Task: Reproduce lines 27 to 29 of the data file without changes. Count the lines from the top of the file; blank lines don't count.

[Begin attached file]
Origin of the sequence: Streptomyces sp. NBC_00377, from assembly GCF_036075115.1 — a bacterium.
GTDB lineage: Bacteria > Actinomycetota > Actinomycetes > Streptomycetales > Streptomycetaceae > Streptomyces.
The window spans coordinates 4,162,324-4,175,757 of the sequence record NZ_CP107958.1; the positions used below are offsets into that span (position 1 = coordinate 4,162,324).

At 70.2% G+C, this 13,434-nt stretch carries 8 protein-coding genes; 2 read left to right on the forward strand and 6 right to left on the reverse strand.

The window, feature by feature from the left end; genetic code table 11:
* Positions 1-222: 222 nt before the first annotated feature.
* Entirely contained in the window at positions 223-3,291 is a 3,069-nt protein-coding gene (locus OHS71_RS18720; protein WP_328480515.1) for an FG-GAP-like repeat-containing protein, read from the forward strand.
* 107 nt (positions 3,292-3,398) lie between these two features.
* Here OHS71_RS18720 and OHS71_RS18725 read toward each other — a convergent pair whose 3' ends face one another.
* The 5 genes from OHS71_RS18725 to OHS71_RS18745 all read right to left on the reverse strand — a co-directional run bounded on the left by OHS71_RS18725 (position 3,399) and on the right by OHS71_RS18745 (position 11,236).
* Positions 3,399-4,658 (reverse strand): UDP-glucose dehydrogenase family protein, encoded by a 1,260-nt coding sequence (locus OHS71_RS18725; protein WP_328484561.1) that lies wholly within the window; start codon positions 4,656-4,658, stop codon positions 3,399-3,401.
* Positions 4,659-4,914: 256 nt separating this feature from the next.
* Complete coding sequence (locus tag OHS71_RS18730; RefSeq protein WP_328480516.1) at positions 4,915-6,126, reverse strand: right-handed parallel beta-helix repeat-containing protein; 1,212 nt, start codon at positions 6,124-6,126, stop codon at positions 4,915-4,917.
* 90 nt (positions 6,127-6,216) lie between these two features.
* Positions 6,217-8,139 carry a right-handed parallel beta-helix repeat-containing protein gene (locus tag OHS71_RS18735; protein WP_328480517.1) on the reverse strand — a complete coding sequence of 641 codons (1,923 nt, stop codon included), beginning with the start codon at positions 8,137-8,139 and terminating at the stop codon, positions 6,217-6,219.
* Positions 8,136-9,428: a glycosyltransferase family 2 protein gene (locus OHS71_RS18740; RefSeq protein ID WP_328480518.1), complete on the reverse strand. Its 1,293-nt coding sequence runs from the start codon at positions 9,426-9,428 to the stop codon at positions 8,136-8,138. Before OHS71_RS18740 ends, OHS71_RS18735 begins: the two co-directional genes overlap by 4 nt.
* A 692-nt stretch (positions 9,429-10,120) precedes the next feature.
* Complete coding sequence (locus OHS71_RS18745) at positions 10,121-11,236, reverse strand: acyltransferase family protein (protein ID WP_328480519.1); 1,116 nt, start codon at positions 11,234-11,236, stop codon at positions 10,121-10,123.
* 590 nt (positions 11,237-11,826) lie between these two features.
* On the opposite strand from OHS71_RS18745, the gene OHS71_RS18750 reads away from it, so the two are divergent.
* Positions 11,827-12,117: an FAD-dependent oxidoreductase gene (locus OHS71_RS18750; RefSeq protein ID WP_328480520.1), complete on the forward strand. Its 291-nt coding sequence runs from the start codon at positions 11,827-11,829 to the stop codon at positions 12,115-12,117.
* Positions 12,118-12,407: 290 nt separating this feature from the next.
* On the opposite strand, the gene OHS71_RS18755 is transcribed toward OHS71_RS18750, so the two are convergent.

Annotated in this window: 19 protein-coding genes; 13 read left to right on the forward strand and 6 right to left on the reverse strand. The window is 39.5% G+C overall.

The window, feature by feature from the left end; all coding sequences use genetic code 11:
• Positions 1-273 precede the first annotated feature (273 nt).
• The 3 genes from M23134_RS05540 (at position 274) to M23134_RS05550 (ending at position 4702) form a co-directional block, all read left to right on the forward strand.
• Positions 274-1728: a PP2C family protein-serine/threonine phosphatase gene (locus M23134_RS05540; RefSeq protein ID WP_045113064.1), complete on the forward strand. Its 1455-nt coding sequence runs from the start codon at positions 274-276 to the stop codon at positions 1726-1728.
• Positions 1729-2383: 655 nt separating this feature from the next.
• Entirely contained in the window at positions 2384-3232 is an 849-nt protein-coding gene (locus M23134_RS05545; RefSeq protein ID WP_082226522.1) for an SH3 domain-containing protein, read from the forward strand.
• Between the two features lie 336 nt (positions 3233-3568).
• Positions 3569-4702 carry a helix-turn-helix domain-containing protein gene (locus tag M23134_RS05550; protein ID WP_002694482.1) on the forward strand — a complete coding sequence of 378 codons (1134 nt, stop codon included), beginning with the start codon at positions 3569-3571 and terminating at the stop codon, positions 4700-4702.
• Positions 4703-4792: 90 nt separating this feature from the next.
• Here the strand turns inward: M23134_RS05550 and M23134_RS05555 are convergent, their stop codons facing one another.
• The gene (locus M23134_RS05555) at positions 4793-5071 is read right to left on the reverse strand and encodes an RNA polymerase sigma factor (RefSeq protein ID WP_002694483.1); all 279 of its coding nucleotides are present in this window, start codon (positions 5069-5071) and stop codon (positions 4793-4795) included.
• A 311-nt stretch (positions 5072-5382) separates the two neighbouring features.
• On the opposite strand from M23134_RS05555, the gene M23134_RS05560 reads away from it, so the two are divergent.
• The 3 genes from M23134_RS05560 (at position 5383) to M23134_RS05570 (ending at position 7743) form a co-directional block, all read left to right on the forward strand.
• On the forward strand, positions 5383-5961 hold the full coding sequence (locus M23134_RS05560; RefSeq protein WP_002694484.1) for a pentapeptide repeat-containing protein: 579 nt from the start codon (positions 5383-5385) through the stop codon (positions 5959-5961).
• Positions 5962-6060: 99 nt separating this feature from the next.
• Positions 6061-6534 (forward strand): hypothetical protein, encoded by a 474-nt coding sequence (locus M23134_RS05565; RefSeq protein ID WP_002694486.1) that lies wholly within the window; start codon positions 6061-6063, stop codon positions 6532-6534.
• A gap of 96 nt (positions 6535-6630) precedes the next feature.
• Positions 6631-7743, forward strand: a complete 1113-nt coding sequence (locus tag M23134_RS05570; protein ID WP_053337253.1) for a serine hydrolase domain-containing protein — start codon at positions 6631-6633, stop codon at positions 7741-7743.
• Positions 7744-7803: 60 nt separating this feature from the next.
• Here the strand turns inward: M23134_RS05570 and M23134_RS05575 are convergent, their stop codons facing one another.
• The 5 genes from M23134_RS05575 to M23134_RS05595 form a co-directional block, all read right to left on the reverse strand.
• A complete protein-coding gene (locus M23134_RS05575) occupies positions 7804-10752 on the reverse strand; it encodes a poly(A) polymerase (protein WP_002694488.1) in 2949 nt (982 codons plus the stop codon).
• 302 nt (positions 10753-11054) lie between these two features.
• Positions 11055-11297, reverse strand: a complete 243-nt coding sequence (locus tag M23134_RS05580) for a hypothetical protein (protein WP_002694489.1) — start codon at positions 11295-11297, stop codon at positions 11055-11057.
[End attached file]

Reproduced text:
• The 3 genes from M23134_RS05540 (at position 274) to M23134_RS05550 (ending at position 4702) form a co-directional block, all read left to right on the forward strand.
• Positions 274-1728: a PP2C family protein-serine/threonine phosphatase gene (locus M23134_RS05540; RefSeq protein ID WP_045113064.1), complete on the forward strand. Its 1455-nt coding sequence runs from the start codon at positions 274-276 to the stop codon at positions 1726-1728.
• Positions 1729-2383: 655 nt separating this feature from the next.